"Is he on something?"

"Has anyone mentioned medicine?"

"My [nephew, neighbor, whatever] started Ritalin and is an honor student now."

I was viscerally opposed to medicating a BABY with drugs that alter his mood and personality. I made it very clear that I would NOT give up on my child. I would work with him. I would hold him accountable. I would not medicate him.

Then someone who I don't even like all that much looked me in the eye and said, "At what point does you protecting him turn into keeping him from the last thing that could help him?" I don't speak to that person anymore, but they were right.

I started to ask questions to other parents who had children like mine. I found out that the people who started using medications for their kids had struggled with the same objections I had. They had neutral to positive feedback about using these meds. What I found REALLY helpful was a friend who shared their own journey with medication for themselves. They said that it helped without changing who they are. I knew that if that was true, I wanted it for my struggling child.

After a particularly unbearable 2 weeks for everyone in our house. I called the caseworker and said that we needed to start pursuing medication "to preserve the placement". Those are fighting words around here. I meant every single one of them at that moment. I joked with Brandon that the medicine we pursued didn't even have to be for the child. If I could get some horse tranquilizers, I wouldn't care about the daily calls home from school.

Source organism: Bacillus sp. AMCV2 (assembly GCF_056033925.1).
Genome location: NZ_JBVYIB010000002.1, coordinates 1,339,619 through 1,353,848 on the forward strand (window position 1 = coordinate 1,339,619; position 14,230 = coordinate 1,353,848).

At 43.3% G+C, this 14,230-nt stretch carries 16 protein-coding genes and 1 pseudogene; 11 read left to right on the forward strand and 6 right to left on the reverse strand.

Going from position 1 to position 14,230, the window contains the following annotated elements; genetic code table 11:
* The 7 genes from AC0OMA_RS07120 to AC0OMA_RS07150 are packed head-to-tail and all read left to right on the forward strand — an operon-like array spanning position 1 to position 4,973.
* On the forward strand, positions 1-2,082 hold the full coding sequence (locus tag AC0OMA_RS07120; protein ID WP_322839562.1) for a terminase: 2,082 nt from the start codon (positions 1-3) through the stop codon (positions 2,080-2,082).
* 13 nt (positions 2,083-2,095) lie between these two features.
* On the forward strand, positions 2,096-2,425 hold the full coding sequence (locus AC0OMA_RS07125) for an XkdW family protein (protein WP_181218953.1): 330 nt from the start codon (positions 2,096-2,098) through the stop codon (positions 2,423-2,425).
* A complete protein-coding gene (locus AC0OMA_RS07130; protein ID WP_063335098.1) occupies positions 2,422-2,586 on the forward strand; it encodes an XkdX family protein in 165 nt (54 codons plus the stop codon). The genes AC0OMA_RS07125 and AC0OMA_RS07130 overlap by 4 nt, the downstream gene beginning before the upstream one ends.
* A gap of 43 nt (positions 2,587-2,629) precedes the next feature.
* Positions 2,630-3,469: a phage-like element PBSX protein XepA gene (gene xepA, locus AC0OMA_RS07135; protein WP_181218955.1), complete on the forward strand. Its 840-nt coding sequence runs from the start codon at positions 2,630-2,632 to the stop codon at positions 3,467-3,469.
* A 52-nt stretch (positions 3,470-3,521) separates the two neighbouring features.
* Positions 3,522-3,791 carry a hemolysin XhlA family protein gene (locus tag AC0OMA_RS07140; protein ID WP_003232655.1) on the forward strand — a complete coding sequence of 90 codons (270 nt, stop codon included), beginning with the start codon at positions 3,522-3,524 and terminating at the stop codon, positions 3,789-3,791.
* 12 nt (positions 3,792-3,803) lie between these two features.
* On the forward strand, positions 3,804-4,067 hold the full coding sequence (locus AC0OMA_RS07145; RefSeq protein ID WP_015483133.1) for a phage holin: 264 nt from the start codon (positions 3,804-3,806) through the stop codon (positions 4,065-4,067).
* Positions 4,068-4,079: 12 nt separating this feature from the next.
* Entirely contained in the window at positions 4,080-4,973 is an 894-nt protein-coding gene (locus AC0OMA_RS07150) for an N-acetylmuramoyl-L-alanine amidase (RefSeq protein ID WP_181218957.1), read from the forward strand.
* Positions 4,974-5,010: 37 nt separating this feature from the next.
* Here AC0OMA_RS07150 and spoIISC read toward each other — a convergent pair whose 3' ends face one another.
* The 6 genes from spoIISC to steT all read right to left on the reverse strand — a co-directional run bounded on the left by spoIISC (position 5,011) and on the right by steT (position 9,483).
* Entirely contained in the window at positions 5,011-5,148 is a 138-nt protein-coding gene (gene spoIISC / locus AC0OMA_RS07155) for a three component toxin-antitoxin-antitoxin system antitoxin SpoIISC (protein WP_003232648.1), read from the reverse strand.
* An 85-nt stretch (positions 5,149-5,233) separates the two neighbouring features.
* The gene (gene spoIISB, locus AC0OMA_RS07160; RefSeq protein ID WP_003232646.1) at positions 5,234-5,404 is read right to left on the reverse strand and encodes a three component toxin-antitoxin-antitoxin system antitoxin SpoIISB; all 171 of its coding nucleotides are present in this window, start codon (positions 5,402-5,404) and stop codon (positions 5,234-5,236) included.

We met with the Doctor who prescribed an extended release stimulant medicine that is typically used for focus. We gave it in the morning with breakfast and it worked throughout the day. The school LOVED it. He was listening and focused. His papers were getting completed and he stayed in line in the hallway. At home, though- he never stopped talking from 3pm to 3am- not even to breathe. He wasn't sleeping at all. He was ripping his skin off his fingers. Pulling his baby teeth out that weren't even loose. Not eating. We were all going bonkers. He has allergy meds that we keep around for seasonal allergies and itching skin when he picks. They both have an anti-anxiety effect. We started giving that regularly to calm him down. When that did nothing, we started melatonin to help him sleep. He started complaining of stomach aches and headaches everyday to the school nurse. She started to check on him daily to ask how he was feeling, and he started responding, "sad.". We went into the Dr again. There we found out he had lost 3 lbs in just 2 weeks. That medication was discontinued.